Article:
Summary: Care2’s “Healthy Living” blog highlights the Zendo Project’s psychedelic harm reduction services as a progressive step toward improving public safety at festivals and events.
Originally appearing here.
The Multidisciplinary Association for Psychedelic Studies (MAPS) is earning praise for an innovative approach to reducing drug harm. With help from an Indiegogo campaign, the Zendo Project seeks to reduce drug harm without judgment in environments where psychedelics are being used.
Psychedelic drug issues at music events came to popular attention after a rise in the popularity of MDMA and a string of hospitalizations related to its use.
Many of the news reports found journalists struggling to accurately describe the drug, its effects and the impact it was having on their communities. Parents panicked, and calls for stricter drug policies predictably increased, but neither panic nor prohibition was going to solve a growing health concern.
The Zendo Project hopes to change this by offering education and counseling in high-risk settings. The group specifically works with large events where psychedelics are expected to be used and on-site staff are not normally equipped to deal with the situation:
“The Zendo Project provides a safe space and professionally trained staff to care for individuals at festivals, concerts and other events where psychedelic substance use may be present. Zendo Project staff and volunteers also work closely with event security and medical response teams to provide comprehensive psychedelic first aid services.”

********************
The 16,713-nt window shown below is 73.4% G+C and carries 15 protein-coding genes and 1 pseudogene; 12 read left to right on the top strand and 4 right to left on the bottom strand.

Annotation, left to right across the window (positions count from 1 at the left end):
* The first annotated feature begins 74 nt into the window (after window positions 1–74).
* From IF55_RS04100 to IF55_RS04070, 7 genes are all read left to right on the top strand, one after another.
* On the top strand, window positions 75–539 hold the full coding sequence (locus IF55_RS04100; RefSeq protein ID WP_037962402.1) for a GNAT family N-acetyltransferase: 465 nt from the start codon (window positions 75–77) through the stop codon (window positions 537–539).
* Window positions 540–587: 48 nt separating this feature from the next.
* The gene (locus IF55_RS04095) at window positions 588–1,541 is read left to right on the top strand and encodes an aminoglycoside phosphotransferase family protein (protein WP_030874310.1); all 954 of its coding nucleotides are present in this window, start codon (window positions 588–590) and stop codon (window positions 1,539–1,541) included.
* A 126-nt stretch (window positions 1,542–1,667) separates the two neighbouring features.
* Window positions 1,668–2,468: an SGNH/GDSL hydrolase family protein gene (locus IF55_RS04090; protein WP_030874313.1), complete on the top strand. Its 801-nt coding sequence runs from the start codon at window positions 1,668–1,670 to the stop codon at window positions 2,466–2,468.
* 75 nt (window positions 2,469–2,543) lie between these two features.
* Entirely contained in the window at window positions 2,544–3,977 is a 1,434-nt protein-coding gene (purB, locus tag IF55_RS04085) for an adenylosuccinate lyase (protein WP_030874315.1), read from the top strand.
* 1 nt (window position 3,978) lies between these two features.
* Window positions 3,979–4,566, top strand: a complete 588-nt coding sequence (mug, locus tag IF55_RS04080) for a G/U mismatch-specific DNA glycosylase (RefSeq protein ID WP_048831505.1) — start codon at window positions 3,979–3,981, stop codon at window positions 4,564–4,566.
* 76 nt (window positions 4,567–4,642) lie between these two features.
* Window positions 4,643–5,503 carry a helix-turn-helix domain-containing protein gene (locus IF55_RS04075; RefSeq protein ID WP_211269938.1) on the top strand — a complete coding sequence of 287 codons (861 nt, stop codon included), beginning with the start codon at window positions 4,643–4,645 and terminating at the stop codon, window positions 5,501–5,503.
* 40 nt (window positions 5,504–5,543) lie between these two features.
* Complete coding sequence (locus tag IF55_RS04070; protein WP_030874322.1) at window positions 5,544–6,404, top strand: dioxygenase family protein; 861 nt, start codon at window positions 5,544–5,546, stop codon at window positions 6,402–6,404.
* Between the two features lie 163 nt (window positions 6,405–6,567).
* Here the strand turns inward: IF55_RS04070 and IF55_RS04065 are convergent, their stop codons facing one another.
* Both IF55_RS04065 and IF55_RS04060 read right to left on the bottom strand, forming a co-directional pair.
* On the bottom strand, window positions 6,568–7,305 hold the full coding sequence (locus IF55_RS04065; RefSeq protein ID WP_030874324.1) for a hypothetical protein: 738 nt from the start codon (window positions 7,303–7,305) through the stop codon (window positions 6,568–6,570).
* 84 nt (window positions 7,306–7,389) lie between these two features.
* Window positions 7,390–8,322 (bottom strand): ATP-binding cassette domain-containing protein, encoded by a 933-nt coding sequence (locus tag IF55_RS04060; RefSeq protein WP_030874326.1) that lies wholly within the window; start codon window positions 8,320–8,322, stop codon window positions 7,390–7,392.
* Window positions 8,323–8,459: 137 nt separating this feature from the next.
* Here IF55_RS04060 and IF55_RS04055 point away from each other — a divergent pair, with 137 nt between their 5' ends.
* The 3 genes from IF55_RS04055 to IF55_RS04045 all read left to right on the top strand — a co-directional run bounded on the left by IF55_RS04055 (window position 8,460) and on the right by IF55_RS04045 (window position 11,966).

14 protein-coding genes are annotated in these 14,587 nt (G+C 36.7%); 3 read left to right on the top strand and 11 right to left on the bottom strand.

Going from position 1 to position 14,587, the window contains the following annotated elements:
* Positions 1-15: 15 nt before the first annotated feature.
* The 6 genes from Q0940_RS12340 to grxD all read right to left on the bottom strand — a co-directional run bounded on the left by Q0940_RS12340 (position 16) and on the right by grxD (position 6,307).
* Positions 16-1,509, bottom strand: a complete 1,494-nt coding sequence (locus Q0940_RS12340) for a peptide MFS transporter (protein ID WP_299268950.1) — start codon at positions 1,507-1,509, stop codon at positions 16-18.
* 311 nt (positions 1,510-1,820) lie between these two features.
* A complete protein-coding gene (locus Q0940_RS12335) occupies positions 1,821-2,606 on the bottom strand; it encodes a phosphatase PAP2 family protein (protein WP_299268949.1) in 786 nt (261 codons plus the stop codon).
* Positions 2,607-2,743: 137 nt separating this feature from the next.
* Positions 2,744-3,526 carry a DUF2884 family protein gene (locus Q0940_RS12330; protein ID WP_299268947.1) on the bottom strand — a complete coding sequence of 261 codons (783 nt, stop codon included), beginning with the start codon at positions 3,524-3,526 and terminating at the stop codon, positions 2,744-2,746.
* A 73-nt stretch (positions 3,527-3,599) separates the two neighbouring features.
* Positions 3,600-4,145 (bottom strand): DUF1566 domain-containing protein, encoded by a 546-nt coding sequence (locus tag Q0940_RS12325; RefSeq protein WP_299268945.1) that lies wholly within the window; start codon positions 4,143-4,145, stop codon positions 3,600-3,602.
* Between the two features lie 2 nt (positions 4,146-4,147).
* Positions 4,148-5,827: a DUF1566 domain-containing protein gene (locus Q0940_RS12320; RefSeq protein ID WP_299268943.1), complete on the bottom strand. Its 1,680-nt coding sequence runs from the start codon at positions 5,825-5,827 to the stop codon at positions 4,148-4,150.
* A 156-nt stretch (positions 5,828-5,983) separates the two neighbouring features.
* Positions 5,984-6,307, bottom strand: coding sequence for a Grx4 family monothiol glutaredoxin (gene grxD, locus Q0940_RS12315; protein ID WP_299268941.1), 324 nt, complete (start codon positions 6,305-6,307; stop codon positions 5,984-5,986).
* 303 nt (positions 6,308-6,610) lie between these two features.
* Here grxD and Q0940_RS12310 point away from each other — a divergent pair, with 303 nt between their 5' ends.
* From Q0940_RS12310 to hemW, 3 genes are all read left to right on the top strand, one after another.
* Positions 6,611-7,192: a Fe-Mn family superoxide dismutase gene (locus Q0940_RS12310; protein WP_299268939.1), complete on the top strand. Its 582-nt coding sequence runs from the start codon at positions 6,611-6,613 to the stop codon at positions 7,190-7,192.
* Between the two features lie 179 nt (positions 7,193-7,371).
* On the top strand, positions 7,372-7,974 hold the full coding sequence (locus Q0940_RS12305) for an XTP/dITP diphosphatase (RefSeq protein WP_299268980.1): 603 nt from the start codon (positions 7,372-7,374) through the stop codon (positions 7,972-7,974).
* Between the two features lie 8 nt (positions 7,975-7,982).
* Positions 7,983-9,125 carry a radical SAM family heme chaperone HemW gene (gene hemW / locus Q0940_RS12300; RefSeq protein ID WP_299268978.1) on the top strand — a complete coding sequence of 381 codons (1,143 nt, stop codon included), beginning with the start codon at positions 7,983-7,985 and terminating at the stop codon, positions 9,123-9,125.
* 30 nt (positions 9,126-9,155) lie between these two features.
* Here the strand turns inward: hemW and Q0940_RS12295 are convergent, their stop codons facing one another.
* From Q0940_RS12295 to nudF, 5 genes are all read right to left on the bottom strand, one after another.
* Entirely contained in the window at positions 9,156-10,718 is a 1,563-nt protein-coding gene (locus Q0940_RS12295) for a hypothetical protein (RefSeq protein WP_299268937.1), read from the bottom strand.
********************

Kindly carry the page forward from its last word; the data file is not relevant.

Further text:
This initiative hopes to provide an “effective public health-based alternative to hospitalization and arrest.” So far, the Zendo Project says it’s trained over 500 volunteers who have served at popular destinations, like Burning Man.
Non-judgmental drug intervention strategies that target harm reduction, like DanceSafe and the Zendo Project, face an uphill battle against stigma around efforts that break with traditional ideas about enforcement policies.
But advocates believe these non-policing forms of intervention are in the best interest of public health, which should be the primary goal in any discussion of drug policy.
“We are working towards the day when psychedelic harm reduction will be an integral and required part of festival safety infrastructure,” says MAPS Director of Harm Reduction Linnae Ponté. “It is a pleasure to work with festival organizers and medical staff to reduce the number of drug-related hospitalizations and arrests, and help keep event attendees safe.”